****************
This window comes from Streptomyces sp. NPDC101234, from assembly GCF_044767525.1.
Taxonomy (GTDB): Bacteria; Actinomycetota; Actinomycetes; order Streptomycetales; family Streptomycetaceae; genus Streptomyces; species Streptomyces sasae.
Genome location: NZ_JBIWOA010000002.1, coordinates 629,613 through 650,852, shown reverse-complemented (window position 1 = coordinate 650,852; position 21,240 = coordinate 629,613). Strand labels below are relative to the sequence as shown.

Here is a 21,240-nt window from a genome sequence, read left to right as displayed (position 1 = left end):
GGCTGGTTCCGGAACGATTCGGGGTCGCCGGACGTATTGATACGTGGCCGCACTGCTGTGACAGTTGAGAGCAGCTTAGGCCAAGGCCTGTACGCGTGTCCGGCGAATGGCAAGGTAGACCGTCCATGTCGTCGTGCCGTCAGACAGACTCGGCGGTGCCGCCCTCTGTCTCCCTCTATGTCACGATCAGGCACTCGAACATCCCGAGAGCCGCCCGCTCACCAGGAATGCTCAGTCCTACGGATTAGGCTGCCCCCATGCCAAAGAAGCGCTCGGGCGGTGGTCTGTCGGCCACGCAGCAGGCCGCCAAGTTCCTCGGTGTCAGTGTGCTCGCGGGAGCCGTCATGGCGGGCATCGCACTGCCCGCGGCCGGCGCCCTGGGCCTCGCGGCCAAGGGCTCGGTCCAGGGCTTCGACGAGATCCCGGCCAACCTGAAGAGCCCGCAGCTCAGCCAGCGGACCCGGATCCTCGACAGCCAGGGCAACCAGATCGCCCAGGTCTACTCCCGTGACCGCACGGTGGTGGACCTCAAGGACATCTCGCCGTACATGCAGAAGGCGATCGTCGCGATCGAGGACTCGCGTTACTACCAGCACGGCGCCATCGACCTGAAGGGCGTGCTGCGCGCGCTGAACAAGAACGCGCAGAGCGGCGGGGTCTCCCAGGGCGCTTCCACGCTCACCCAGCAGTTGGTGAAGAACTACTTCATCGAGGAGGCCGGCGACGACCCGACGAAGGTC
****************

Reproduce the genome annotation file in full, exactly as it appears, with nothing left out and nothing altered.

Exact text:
This window comes from Streptomyces sp. NPDC101234, from assembly GCF_044767525.1.
Taxonomy (GTDB): Bacteria; Actinomycetota; Actinomycetes; order Streptomycetales; family Streptomycetaceae; genus Streptomyces; species Streptomyces sasae.
Genome location: NZ_JBIWOA010000002.1, coordinates 629,613 through 650,852, shown reverse-complemented (window position 1 = coordinate 650,852; position 21,240 = coordinate 629,613). Strand labels below are relative to the sequence as shown.

Here is a 21,240-nt window from a genome sequence, read left to right as displayed (position 1 = left end):
GGCTGGTTCCGGAACGATTCGGGGTCGCCGGACGTATTGATACGTGGCCGCACTGCTGTGACAGTTGAGAGCAGCTTAGGCCAAGGCCTGTACGCGTGTCCGGCGAATGGCAAGGTAGACCGTCCATGTCGTCGTGCCGTCAGACAGACTCGGCGGTGCCGCCCTCTGTCTCCCTCTATGTCACGATCAGGCACTCGAACATCCCGAGAGCCGCCCGCTCACCAGGAATGCTCAGTCCTACGGATTAGGCTGCCCCCATGCCAAAGAAGCGCTCGGGCGGTGGTCTGTCGGCCACGCAGCAGGCCGCCAAGTTCCTCGGTGTCAGTGTGCTCGCGGGAGCCGTCATGGCGGGCATCGCACTGCCCGCGGCCGGCGCCCTGGGCCTCGCGGCCAAGGGCTCGGTCCAGGGCTTCGACGAGATCCCGGCCAACCTGAAGAGCCCGCAGCTCAGCCAGCGGACCCGGATCCTCGACAGCCAGGGCAACCAGATCGCCCAGGTCTACTCCCGTGACCGCACGGTGGTGGACCTCAAGGACATCTCGCCGTACATGCAGAAGGCGATCGTCGCGATCGAGGACTCGCGTTACTACCAGCACGGCGCCATCGACCTGAAGGGCGTGCTGCGCGCGCTGAACAAGAACGCGCAGAGCGGCGGGGTCTCCCAGGGCGCTTCCACGCTCACCCAGCAGTTGGTGAAGAACTACTTCATCGAGGAGGCCGGCGACGACCCGACGAAGGTC